'I thought he’d died there'

27 February 2018 by Claire Hunter

John Hair

John Hair: "I got shrapnel in the leg and he got shot through the eye.”

John Hair and Frederick Maurer each thought the other was dead. They were wounded within days of each other during the battle of El Alamein in 1942, and both believed the other had died, until they were reunited at the Australian War Memorial more than seven decades later.

“I haven’t seen him in 75 years,” Maurer said. “He got hurt about six days in front of me … He hasn’t changed a bit. He’s still the same.”

The pair had each assumed the other was among the thousands who were killed during the fighting at the tiny Egyptian railway stop between July and November 1942.

“I thought he’d died there,” Hair said. “I knew who he was straight away. He looks just the same, just a little bit older and a little bit wiser.

“We [first] met up at the camp up at Darley [in Victoria……]… and he was in the same contingent as I was, and we went over to the Middle East on the Queen Mary in 1941. I got shrapnel in the leg and he got shot through the eye.”

Frederick Maurer and John Hair

Frederick Maurer and John Hair: "He hasn’t changed a bit," Maurer said. "He’s still the same.”

Hair, now 94, was born in Coburg, Victoria, and was working as a hosiery mechanic at the local Holeproof factory when war broke out.

“My father was in the navy in the first war and my brother was a sea cadet before the Second World War. He was called up in September, and I wanted to join the navy myself,” he said.

“I sat for an exam, I passed the exam, and I was told to wait for a letter… I waited and waited… and the letter came, and it said they had enough personnel in the navy, but I could join the army or the air force, so three of us joined the militia…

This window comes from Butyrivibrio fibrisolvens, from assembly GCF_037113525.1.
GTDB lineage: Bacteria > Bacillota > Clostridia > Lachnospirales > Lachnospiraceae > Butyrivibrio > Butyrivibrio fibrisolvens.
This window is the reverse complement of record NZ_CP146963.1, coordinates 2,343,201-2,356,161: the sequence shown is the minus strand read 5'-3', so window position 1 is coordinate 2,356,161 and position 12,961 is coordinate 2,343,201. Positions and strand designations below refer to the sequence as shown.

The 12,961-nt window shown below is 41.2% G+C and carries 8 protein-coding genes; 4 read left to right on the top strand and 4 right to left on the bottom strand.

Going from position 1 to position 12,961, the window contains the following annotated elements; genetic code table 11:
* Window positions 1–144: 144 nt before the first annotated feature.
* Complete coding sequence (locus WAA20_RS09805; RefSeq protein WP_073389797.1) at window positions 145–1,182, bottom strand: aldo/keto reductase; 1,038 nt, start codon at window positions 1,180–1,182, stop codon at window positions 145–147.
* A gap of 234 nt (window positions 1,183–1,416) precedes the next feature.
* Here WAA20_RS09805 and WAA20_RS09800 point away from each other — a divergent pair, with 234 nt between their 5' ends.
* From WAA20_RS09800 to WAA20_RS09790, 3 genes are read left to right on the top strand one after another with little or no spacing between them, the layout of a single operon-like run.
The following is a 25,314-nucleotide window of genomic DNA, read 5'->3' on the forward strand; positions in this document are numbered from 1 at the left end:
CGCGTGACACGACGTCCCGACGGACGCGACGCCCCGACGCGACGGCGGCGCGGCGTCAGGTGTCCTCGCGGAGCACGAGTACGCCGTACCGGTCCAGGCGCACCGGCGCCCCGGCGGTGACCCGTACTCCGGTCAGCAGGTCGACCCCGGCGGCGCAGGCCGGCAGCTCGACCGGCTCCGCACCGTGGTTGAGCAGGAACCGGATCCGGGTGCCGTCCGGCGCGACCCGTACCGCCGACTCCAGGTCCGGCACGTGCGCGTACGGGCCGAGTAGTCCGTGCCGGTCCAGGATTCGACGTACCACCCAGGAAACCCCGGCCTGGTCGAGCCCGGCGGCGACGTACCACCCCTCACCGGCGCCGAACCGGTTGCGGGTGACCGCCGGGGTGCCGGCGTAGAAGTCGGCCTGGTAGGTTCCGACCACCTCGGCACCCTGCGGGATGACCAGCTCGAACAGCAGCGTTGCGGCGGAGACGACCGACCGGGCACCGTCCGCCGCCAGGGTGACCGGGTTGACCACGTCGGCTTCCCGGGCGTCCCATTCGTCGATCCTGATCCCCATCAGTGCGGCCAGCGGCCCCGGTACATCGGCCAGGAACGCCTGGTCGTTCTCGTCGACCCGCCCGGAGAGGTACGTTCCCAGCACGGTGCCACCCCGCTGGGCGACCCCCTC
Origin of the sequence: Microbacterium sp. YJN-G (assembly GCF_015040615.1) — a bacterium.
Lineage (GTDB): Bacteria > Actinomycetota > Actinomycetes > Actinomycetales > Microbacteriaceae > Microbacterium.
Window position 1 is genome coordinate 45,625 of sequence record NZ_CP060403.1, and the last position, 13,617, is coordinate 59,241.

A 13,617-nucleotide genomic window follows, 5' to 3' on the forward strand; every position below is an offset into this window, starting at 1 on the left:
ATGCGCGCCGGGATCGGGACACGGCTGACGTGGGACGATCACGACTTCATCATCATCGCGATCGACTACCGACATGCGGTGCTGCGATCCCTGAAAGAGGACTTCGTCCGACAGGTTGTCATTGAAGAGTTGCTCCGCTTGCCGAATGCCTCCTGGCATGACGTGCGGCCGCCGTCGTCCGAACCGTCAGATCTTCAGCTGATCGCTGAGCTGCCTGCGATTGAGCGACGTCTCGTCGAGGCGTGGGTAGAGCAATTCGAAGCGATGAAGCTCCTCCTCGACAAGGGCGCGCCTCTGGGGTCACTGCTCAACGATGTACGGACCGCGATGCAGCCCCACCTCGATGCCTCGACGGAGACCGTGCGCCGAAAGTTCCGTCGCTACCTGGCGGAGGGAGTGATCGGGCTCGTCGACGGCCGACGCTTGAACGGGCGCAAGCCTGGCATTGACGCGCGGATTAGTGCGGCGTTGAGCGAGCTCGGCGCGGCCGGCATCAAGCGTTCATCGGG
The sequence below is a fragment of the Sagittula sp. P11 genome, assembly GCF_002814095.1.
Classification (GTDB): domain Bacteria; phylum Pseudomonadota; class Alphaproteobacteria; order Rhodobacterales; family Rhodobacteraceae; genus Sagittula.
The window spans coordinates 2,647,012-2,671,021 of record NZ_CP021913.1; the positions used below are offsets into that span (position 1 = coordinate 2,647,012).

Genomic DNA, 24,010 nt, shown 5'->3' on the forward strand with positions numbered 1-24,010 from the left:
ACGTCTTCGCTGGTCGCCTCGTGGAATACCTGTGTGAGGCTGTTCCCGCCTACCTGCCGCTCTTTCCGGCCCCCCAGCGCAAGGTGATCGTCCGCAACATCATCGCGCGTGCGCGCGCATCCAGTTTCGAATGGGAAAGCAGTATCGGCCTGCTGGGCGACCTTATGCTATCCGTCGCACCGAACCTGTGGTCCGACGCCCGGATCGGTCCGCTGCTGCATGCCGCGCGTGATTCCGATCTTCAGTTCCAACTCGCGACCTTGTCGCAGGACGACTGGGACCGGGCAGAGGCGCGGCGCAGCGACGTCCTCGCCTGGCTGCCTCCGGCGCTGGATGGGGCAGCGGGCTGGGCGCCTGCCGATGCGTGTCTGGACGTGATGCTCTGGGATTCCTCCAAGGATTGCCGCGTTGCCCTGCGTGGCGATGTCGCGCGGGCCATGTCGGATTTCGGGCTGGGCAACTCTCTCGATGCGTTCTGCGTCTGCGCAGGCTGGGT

“We were too young … so we joined the militia, and after three months of being in a searchlight unit, we found out we could transfer to the AIF by going to Royal Park, so we did that.

“We went up to a camp called Darley camp and we were there for a while, and after being in the militia for three months, I was made a corporal, and I did my AWOL after a while, and I lost my stripes.

“They called for volunteers to go to Darwin, and these two guys said to me, ‘Let’s go to Darwin,’ and I said, ‘No, bugger Darwin, I want to go to the Middle East.’ Well, they went to Darwin, and one of them was [later] beheaded, and the other one died as a POW.

“I went away, and came back, so I survived … I was lucky.”

John Hair and Frederick Maurer

John Hair and Frederick Maurer. “I knew who he was straight away," Hair said.

Hair’s friend Frederick Maurer, now 95, was living in Greensborough, in the outer suburbs of Melbourne, and working as a butcher when he heard the declaration of war. In the spirit of adventure, Maurer joined up when he was under age so that he could see the other side of the world. He joined the militia first, and then transferred into the AIF, in order to avoid the age restriction, after his mates had already joined up.